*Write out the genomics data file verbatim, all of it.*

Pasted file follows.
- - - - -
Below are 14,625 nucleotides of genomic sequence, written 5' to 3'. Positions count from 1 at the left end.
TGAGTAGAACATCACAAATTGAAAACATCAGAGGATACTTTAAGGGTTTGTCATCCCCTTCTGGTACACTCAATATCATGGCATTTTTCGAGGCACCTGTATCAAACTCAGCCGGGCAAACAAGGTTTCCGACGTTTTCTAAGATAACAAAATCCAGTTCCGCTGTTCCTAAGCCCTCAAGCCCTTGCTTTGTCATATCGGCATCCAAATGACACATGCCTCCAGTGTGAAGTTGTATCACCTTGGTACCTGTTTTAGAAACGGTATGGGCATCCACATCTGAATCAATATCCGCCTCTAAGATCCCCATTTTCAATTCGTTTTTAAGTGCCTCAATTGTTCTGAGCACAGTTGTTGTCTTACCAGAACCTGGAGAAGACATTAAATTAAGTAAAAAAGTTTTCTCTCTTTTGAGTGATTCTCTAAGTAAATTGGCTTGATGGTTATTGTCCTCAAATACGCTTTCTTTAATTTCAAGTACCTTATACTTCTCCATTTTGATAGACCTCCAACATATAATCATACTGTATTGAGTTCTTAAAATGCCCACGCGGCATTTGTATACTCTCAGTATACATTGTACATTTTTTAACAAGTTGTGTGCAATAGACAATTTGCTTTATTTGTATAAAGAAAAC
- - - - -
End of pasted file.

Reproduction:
Below are 14,625 nucleotides of genomic sequence, written 5' to 3'. Positions count from 1 at the left end.
TGAGTAGAACATCACAAATTGAAAACATCAGAGGATACTTTAAGGGTTTGTCATCCCCTTCTGGTACACTCAATATCATGGCATTTTTCGAGGCACCTGTATCAAACTCAGCCGGGCAAACAAGGTTTCCGACGTTTTCTAAGATAACAAAATCCAGTTCCGCTGTTCCTAAGCCCTCAAGCCCTTGCTTTGTCATATCGGCATCCAAATGACACATGCCTCCAGTGTGAAGTTGTATCACCTTGGTACCTGTTTTAGAAACGGTATGGGCATCCACATCTGAATCAATATCCGCCTCTAAGATCCCCATTTTCAATTCGTTTTTAAGTGCCTCAATTGTTCTGAGCACAGTTGTTGTCTTACCAGAACCTGGAGAAGACATTAAATTAAGTAAAAAAGTTTTCTCTCTTTTGAGTGATTCTCTAAGTAAATTGGCTTGATGGTTATTGTCCTCAAATACGCTTTCTTTAATTTCAAGTACCTTATACTTCTCCATTTTGATAGACCTCCAACATATAATCATACTGTATTGAGTTCTTAAAATGCCCACGCGGCATTTGTATACTCTCAGTATACATTGTACATTTTTTAACAAGTTGTGTGCAATAGACAATTTGCTTTATTTGTATAAAGAAAAC